Graydon's Chili Page

Graydon G. Goss, MD

Over the course of the next couple of months, I expect to develop this page into what will have to be the ultimate Chili reference on the internet. As a demonstration of my commitment to quality, I'd like to begin by publishing the following article by my father, Chester Curtis Goss, whose obsession with Chili is probably surpassed only by my own.

A Few Words on Chili

by Chester C. Goss

Hundreds claim the title of World's Best Chili Cook. They're amateurs. I write as a fourth generation professional and one that's had chili for breakfast at least 1000 times.

A batch of chili is like a snowflake, no two are alike. Those very few that really understand the dish know what I mean.

Except at the so-called cookoffs it's hard to make really bad chili but on a scale of 1 to 10 there are a lot of below 5's around. A 10 was only made once. This happened on a cold day, ( takes a cold day to have a batch rate above 9.8 ), January 10, 1936 at the Home Lunch in Fort Scott, Kansas. Some day I should write the story about that batch. To the best of my knowqlege I'm the only human alive who can consistently come up with batches that rate above 9.5. There were two other people but they're both dead.

The Fanny Farmer Cookbook, twelth edition, gives a Chile con Carne ( Please, let's just call it Chili! ) recipe. It should be disregarded as it will produce batches that rate 1.7 and below.

The following basic chile recipe is dedicated to my grandchildren. It will consistently produce batches that will rate 7.5 and above. It is not The Recipe. I may disclose it on my death bed if a family member proves worthy.

Chili ( 23d revision )

Place first four items in a pan with water to about cover meat. Leave meat in one hunk as it comes from package. Cover with a tight lid, place over low heat, simmer for at least one hour. Uncover and break up meat into small bite size pieces. Simmer uncovered for another hour ( times need not be exact ). As water cooks off watch carefully to avoid burning. Grease from meat will cause cooking in latter stage to be at a higher temperature even though you are cooking on low heat. Watch carefully. Add a little water if needed.

After meat has simmered about another hour add the remaining items. Simmer ten minutes more and it is ready to serve.

Serve with fresh saltines. Milk is the best drink to serve with chili.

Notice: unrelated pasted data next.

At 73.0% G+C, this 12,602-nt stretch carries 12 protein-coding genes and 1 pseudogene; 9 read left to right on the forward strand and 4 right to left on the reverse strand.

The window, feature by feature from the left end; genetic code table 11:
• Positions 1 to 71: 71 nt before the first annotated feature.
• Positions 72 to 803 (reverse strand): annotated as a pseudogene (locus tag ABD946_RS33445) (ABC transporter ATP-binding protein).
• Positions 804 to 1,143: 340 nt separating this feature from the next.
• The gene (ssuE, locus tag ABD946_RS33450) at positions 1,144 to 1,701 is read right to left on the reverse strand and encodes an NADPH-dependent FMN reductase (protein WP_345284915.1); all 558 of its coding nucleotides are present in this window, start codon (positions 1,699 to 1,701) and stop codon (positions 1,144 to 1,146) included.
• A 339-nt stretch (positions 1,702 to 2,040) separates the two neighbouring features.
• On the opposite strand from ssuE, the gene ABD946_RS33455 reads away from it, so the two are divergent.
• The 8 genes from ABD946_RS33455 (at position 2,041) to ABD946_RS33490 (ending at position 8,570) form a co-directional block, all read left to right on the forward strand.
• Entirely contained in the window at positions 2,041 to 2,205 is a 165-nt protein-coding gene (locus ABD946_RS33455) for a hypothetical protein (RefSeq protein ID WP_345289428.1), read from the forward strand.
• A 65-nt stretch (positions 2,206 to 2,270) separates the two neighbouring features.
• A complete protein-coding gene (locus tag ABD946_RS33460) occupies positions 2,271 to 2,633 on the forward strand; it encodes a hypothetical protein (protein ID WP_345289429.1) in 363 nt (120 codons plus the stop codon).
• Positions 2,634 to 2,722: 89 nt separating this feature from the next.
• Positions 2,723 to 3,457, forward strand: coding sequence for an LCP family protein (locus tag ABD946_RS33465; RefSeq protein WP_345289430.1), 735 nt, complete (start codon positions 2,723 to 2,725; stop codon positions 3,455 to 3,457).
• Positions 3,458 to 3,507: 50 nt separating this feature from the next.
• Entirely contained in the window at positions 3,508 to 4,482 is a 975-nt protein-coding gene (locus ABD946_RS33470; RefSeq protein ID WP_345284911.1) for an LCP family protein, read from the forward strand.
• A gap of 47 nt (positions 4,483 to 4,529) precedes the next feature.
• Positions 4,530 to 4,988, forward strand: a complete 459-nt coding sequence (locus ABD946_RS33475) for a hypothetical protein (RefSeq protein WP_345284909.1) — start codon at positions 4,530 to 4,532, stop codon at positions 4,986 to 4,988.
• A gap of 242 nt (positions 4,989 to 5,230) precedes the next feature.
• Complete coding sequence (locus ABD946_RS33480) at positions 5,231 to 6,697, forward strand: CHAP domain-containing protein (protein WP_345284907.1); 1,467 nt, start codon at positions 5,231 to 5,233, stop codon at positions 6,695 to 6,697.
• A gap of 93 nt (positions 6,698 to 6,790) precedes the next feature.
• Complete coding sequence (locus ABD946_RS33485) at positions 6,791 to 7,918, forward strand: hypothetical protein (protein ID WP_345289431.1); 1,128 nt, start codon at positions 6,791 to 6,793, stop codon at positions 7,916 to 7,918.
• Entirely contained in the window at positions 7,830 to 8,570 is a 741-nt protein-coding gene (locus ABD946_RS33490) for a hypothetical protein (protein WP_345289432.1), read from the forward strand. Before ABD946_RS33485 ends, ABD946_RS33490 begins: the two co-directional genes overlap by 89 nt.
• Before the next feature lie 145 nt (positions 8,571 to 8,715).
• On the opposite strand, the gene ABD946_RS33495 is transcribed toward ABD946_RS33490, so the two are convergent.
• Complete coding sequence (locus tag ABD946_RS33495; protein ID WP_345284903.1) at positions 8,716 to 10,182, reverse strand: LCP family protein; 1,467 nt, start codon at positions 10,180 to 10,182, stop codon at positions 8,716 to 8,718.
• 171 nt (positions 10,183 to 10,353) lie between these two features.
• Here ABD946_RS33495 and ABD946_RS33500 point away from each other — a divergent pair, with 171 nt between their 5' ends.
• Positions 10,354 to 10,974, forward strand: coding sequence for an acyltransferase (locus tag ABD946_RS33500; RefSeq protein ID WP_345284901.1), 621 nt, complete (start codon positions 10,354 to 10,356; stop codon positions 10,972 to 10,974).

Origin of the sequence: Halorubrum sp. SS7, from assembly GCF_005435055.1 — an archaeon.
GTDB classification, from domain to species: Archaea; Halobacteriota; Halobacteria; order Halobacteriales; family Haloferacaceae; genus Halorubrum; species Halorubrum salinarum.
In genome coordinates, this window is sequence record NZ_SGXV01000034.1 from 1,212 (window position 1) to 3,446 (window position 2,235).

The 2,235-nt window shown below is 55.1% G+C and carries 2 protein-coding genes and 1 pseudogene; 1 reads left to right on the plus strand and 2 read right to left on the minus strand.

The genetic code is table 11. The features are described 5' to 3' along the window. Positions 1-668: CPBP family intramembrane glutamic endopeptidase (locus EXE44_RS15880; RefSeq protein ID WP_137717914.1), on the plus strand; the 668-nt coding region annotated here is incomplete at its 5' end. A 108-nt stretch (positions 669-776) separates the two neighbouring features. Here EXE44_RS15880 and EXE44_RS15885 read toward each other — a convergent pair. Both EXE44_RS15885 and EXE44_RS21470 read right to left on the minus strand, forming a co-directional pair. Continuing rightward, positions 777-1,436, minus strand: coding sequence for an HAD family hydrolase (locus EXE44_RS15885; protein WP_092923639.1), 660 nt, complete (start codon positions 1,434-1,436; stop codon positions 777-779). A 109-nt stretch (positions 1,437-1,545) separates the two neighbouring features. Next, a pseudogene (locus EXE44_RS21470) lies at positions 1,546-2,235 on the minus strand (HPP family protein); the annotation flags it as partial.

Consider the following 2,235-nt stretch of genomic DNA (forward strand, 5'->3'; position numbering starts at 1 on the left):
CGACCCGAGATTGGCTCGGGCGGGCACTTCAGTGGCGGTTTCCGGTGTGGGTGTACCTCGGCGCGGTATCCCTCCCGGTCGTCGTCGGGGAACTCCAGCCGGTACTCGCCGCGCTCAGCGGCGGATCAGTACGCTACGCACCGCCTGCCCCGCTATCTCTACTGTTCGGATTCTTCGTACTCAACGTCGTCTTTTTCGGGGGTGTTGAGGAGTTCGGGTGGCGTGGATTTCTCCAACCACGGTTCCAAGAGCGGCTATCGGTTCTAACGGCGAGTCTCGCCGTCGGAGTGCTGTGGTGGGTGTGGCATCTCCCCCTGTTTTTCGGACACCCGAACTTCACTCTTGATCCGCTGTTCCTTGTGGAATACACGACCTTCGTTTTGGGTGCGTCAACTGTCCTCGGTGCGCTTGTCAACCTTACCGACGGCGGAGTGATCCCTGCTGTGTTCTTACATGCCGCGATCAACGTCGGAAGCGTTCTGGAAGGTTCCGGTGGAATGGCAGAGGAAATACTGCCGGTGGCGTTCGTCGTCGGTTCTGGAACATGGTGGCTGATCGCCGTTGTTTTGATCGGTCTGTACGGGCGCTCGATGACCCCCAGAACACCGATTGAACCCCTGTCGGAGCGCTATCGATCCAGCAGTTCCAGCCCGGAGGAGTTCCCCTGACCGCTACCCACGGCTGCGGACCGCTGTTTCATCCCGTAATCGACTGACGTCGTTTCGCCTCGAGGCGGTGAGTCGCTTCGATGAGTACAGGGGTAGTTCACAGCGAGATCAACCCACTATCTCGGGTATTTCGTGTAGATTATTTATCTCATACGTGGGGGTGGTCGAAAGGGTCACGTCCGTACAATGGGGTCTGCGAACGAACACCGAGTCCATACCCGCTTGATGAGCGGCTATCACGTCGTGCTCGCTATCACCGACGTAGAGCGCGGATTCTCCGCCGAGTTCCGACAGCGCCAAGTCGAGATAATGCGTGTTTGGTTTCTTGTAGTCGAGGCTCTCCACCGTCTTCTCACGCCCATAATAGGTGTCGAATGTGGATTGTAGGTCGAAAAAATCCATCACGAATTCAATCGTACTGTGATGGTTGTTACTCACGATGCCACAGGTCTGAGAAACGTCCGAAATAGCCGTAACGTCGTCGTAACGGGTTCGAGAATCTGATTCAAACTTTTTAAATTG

Say Cowboy's Grace before eating.

A Cowboy's Grace

Lord, God, you know us old cowhands is forgetful. Sometimes, I can't even recollect what happened yesterday. We is forgetful. We just know daylight from dark, summer, fall, winter and spring. But I sure hope we don't never forget to thank you before we eat a mess of good chili.

We don't know why, in your wisdom, you been so doggone good to us. The heathen Chinese don't have no chili, nver. The Frenchmen is left out. The Russians don't know no more about chili than a hog knows about a sidesaddle. Even the Mexicans don't get a good whiff of chili unless they live around here.

Chili-eaters is some of your chosen people, Lord. We don't know why you're so doggone good to us. But, Lord God don't never think we ain't grateful for this chili we are about to eat. Amen.

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See, what did I tell you?!

Anyway, now it's my turn:


A Few More Words on Chili

by Graydon G. Goss

215th revision


I’ve been improving on the above recipe for about 34 years. My medical background has helped a lot since I’m well aware that above the age of 50 or so, taste buds ( and the entire gustatory brain apparatus altogether ) degenerate and whither away so it’s impossible to trust the recipe of anyone even near their 70’s. ( They usually complain that Cream of Wheat is too spicy. ) I advise the following alterations to Chester’s, (version 23), recipe:


Another Cowboy’s Grace

Oh, Lord, please don’t let this Chili break up my marriage.



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Copyright 1997 Graydon G. Goss, MD
Last revised: March 28, 2015.